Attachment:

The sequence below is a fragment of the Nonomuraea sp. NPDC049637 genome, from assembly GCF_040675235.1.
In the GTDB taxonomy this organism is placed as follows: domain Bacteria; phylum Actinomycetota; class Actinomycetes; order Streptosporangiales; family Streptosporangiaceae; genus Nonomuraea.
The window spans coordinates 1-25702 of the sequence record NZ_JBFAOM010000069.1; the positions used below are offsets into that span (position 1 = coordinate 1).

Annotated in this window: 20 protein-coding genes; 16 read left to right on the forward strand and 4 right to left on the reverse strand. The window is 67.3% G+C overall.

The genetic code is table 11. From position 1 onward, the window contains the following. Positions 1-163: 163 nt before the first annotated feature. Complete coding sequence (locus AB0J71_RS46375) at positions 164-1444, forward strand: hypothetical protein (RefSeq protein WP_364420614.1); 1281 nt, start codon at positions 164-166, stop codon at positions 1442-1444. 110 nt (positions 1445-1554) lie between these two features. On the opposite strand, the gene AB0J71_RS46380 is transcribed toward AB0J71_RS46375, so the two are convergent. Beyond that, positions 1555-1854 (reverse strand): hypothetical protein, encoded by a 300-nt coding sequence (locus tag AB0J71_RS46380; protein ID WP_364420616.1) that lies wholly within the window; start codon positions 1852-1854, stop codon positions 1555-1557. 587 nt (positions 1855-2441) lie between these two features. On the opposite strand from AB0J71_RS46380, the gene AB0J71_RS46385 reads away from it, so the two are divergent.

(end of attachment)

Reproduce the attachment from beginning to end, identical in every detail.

The sequence below is a fragment of the Nonomuraea sp. NPDC049637 genome, from assembly GCF_040675235.1.
In the GTDB taxonomy this organism is placed as follows: domain Bacteria; phylum Actinomycetota; class Actinomycetes; order Streptosporangiales; family Streptosporangiaceae; genus Nonomuraea.
The window spans coordinates 1-25702 of the sequence record NZ_JBFAOM010000069.1; the positions used below are offsets into that span (position 1 = coordinate 1).

Annotated in this window: 20 protein-coding genes; 16 read left to right on the forward strand and 4 right to left on the reverse strand. The window is 67.3% G+C overall.

The genetic code is table 11. From position 1 onward, the window contains the following. Positions 1-163: 163 nt before the first annotated feature. Complete coding sequence (locus AB0J71_RS46375) at positions 164-1444, forward strand: hypothetical protein (RefSeq protein WP_364420614.1); 1281 nt, start codon at positions 164-166, stop codon at positions 1442-1444. 110 nt (positions 1445-1554) lie between these two features. On the opposite strand, the gene AB0J71_RS46380 is transcribed toward AB0J71_RS46375, so the two are convergent. Beyond that, positions 1555-1854 (reverse strand): hypothetical protein, encoded by a 300-nt coding sequence (locus tag AB0J71_RS46380; protein ID WP_364420616.1) that lies wholly within the window; start codon positions 1852-1854, stop codon positions 1555-1557. 587 nt (positions 1855-2441) lie between these two features. On the opposite strand from AB0J71_RS46380, the gene AB0J71_RS46385 reads away from it, so the two are divergent.